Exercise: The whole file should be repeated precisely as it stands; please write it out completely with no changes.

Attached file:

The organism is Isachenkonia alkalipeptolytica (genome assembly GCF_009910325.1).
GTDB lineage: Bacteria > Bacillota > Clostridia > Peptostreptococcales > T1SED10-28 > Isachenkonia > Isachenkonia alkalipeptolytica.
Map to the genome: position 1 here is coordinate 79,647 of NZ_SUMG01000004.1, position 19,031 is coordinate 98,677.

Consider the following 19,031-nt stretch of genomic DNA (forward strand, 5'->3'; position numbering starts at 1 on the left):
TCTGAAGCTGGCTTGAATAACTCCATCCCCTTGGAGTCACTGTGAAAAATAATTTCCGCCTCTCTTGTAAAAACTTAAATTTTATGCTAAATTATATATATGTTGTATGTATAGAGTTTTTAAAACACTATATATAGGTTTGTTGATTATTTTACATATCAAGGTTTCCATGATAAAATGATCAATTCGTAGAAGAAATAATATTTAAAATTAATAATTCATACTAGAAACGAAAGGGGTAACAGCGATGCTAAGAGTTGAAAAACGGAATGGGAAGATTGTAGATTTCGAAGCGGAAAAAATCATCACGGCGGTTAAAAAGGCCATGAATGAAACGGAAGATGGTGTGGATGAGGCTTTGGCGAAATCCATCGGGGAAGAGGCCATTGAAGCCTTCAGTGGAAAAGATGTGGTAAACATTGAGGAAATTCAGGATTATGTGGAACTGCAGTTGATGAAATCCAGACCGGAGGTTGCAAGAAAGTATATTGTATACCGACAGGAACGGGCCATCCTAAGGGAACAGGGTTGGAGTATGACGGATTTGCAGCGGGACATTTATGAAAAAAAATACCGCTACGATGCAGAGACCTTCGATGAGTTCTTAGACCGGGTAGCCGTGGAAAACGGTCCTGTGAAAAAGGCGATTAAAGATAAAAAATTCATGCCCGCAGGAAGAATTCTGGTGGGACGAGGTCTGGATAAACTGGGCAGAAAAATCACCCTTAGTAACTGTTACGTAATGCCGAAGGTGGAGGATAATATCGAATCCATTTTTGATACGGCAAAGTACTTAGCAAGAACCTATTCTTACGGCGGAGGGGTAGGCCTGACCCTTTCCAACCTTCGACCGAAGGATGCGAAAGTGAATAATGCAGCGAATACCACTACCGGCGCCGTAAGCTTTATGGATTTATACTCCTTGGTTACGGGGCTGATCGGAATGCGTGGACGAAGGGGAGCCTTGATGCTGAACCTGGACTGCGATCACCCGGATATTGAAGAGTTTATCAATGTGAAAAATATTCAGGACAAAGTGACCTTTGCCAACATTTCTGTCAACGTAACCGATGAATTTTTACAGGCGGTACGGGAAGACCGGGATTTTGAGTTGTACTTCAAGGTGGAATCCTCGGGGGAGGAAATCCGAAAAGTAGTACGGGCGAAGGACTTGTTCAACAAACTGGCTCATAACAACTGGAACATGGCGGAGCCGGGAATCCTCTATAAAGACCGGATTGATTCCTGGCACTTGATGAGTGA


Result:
The organism is Isachenkonia alkalipeptolytica (genome assembly GCF_009910325.1).
GTDB lineage: Bacteria > Bacillota > Clostridia > Peptostreptococcales > T1SED10-28 > Isachenkonia > Isachenkonia alkalipeptolytica.
Map to the genome: position 1 here is coordinate 79,647 of NZ_SUMG01000004.1, position 19,031 is coordinate 98,677.

Consider the following 19,031-nt stretch of genomic DNA (forward strand, 5'->3'; position numbering starts at 1 on the left):
TCTGAAGCTGGCTTGAATAACTCCATCCCCTTGGAGTCACTGTGAAAAATAATTTCCGCCTCTCTTGTAAAAACTTAAATTTTATGCTAAATTATATATATGTTGTATGTATAGAGTTTTTAAAACACTATATATAGGTTTGTTGATTATTTTACATATCAAGGTTTCCATGATAAAATGATCAATTCGTAGAAGAAATAATATTTAAAATTAATAATTCATACTAGAAACGAAAGGGGTAACAGCGATGCTAAGAGTTGAAAAACGGAATGGGAAGATTGTAGATTTCGAAGCGGAAAAAATCATCACGGCGGTTAAAAAGGCCATGAATGAAACGGAAGATGGTGTGGATGAGGCTTTGGCGAAATCCATCGGGGAAGAGGCCATTGAAGCCTTCAGTGGAAAAGATGTGGTAAACATTGAGGAAATTCAGGATTATGTGGAACTGCAGTTGATGAAATCCAGACCGGAGGTTGCAAGAAAGTATATTGTATACCGACAGGAACGGGCCATCCTAAGGGAACAGGGTTGGAGTATGACGGATTTGCAGCGGGACATTTATGAAAAAAAATACCGCTACGATGCAGAGACCTTCGATGAGTTCTTAGACCGGGTAGCCGTGGAAAACGGTCCTGTGAAAAAGGCGATTAAAGATAAAAAATTCATGCCCGCAGGAAGAATTCTGGTGGGACGAGGTCTGGATAAACTGGGCAGAAAAATCACCCTTAGTAACTGTTACGTAATGCCGAAGGTGGAGGATAATATCGAATCCATTTTTGATACGGCAAAGTACTTAGCAAGAACCTATTCTTACGGCGGAGGGGTAGGCCTGACCCTTTCCAACCTTCGACCGAAGGATGCGAAAGTGAATAATGCAGCGAATACCACTACCGGCGCCGTAAGCTTTATGGATTTATACTCCTTGGTTACGGGGCTGATCGGAATGCGTGGACGAAGGGGAGCCTTGATGCTGAACCTGGACTGCGATCACCCGGATATTGAAGAGTTTATCAATGTGAAAAATATTCAGGACAAAGTGACCTTTGCCAACATTTCTGTCAACGTAACCGATGAATTTTTACAGGCGGTACGGGAAGACCGGGATTTTGAGTTGTACTTCAAGGTGGAATCCTCGGGGGAGGAAATCCGAAAAGTAGTACGGGCGAAGGACTTGTTCAACAAACTGGCTCATAACAACTGGAACATGGCGGAGCCGGGAATCCTCTATAAAGACCGGATTGATTCCTGGCACTTGATGAGTGA